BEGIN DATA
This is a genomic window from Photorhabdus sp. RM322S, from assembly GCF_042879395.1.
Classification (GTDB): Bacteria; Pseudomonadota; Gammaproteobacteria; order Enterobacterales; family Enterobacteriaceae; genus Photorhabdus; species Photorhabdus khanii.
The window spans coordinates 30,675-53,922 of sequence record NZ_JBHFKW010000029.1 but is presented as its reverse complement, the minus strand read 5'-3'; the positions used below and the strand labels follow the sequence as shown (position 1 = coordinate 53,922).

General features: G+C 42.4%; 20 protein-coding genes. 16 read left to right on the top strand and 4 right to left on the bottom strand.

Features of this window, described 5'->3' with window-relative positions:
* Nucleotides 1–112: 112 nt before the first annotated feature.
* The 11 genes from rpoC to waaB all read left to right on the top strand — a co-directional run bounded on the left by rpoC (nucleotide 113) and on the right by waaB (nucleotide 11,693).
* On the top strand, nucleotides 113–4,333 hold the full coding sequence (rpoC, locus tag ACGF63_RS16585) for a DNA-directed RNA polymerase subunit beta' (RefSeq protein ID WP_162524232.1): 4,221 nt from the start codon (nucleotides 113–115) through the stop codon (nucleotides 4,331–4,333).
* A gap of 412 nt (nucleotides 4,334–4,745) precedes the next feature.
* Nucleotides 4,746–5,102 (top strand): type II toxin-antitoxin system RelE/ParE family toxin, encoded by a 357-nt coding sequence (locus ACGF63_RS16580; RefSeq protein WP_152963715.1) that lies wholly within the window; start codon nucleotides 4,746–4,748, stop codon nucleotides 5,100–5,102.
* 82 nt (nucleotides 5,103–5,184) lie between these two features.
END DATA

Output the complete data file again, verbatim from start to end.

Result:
This is a genomic window from Photorhabdus sp. RM322S, from assembly GCF_042879395.1.
Classification (GTDB): Bacteria; Pseudomonadota; Gammaproteobacteria; order Enterobacterales; family Enterobacteriaceae; genus Photorhabdus; species Photorhabdus khanii.
The window spans coordinates 30,675-53,922 of sequence record NZ_JBHFKW010000029.1 but is presented as its reverse complement, the minus strand read 5'-3'; the positions used below and the strand labels follow the sequence as shown (position 1 = coordinate 53,922).

General features: G+C 42.4%; 20 protein-coding genes. 16 read left to right on the top strand and 4 right to left on the bottom strand.

Features of this window, described 5'->3' with window-relative positions:
* Nucleotides 1–112: 112 nt before the first annotated feature.
* The 11 genes from rpoC to waaB all read left to right on the top strand — a co-directional run bounded on the left by rpoC (nucleotide 113) and on the right by waaB (nucleotide 11,693).
* On the top strand, nucleotides 113–4,333 hold the full coding sequence (rpoC, locus tag ACGF63_RS16585) for a DNA-directed RNA polymerase subunit beta' (RefSeq protein ID WP_162524232.1): 4,221 nt from the start codon (nucleotides 113–115) through the stop codon (nucleotides 4,331–4,333).
* A gap of 412 nt (nucleotides 4,334–4,745) precedes the next feature.
* Nucleotides 4,746–5,102 (top strand): type II toxin-antitoxin system RelE/ParE family toxin, encoded by a 357-nt coding sequence (locus ACGF63_RS16580; RefSeq protein WP_152963715.1) that lies wholly within the window; start codon nucleotides 4,746–4,748, stop codon nucleotides 5,100–5,102.
* 82 nt (nucleotides 5,103–5,184) lie between these two features.